Is there no British company that is so strategically important to the UK that it mustn’t be sold to overseas interests?
Even if the eventual purchaser didn’t want to acquire the whole of British Energy, that stake alone would bring with it great sway over British Energy’s plans.
The important facts about British Energy are that it owns eight of the UK’s ten operational reactors and most – or possibly all – of the sites for the next generation of nuclear plant.
Or to put it another way, if you agree with the government that nuclear is the power source of the future, because of its low emissions and putative reliability, then it’s hard to think of a company more vital to the future energy security of the UK than British Energy.
Does that mean we should be concerned that British Energy could be owned by French, German or Spanish interests?
Nuclear is, of course, a highly regulated industry. So perhaps the British interests that matter can be protected by regulation rather than insisting the owner should be British.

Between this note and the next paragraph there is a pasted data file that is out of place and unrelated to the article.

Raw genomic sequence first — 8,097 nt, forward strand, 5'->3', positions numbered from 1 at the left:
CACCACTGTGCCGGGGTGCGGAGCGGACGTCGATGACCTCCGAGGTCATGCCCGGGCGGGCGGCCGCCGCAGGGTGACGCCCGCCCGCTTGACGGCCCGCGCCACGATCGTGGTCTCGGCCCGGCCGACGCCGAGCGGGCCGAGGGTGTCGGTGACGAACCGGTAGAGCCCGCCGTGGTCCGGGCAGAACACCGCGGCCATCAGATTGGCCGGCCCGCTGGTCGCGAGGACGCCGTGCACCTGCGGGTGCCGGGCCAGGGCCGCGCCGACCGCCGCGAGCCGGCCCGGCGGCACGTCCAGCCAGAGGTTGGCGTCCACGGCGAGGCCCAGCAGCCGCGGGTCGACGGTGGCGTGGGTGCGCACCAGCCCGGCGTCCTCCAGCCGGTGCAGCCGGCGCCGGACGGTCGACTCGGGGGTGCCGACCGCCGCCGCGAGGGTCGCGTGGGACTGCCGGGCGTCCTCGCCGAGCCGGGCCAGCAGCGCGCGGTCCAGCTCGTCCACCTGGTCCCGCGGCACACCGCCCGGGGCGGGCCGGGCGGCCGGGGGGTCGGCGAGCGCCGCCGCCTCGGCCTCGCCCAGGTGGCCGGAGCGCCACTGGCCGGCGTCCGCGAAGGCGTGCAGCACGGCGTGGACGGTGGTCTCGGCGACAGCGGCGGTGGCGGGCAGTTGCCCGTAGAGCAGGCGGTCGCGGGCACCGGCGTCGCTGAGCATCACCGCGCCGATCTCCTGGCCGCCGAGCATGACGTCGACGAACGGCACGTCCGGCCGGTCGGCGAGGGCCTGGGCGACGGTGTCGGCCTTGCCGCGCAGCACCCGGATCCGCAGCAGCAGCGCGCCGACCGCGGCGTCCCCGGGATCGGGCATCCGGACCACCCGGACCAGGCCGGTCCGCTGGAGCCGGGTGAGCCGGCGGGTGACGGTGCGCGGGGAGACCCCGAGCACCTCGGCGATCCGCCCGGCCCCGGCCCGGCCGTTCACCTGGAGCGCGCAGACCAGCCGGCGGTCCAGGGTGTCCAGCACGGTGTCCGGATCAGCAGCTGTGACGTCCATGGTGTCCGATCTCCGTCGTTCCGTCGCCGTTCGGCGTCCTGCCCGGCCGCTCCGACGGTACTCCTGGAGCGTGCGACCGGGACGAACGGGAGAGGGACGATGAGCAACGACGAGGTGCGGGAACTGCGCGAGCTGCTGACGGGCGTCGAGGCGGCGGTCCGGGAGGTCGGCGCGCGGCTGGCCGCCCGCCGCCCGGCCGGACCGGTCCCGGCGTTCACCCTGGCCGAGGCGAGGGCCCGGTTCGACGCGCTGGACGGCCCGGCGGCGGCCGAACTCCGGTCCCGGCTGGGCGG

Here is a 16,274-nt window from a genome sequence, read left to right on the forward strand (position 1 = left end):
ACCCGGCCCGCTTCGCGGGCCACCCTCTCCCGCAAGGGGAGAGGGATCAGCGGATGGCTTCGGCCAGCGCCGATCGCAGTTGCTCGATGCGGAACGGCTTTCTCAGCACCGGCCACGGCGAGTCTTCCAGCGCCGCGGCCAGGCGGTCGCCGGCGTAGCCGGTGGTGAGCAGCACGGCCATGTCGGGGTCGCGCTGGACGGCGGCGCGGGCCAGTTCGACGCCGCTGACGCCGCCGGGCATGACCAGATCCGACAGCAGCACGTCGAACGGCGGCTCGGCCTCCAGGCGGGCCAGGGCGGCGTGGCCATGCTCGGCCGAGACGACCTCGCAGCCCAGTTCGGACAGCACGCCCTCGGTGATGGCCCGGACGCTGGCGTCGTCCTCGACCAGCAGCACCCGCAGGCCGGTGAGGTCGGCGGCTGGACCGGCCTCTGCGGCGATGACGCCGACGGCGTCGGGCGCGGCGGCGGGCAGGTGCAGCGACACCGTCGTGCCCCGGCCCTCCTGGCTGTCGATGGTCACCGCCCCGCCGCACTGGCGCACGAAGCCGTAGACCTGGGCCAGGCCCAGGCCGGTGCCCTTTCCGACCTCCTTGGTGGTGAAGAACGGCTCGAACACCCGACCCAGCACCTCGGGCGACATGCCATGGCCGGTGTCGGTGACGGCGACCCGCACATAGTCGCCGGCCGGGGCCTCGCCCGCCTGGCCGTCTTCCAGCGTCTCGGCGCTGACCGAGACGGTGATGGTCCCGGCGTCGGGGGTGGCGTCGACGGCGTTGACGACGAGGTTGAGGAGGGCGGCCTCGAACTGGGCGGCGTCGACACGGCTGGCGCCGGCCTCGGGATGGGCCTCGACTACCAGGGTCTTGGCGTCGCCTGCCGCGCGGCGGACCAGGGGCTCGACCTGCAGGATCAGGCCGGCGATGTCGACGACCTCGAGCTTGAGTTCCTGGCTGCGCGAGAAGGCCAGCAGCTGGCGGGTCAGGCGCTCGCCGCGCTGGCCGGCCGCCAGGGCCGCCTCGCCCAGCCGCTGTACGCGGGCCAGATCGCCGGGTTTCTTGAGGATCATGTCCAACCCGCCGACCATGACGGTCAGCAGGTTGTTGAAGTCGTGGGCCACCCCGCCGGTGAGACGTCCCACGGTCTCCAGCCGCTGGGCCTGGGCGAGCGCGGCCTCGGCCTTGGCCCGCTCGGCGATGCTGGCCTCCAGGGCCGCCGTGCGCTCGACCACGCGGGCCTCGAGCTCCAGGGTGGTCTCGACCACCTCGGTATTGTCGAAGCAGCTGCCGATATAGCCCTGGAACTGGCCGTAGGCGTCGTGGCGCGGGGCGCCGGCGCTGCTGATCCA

And maybe the entire issue is already a red herring, since British Energy will not be building the new nuclear plants alone anyway, but would only do so in partnership with overseas companies such as EDF.
Or to put it another way, since our nuclear future depends on overseas capital and expertise, the nationality of British Energy’s owner may already be irrelevant.
Perhaps the more important question is whether selling the stake would confer excessive clout to the new owner in the contest to build the new reactors.
But here’s a thought to ponder. Is there any conceivable, realistic vision of the future of Europe in which it would be possible for British interests to own nuclear plants in Germany, Spain or France?
Would their governments ever allow a UK company to own even a single nuclear reactor on their soil?
And if the answer to that is “no”, are they mad or are we mad?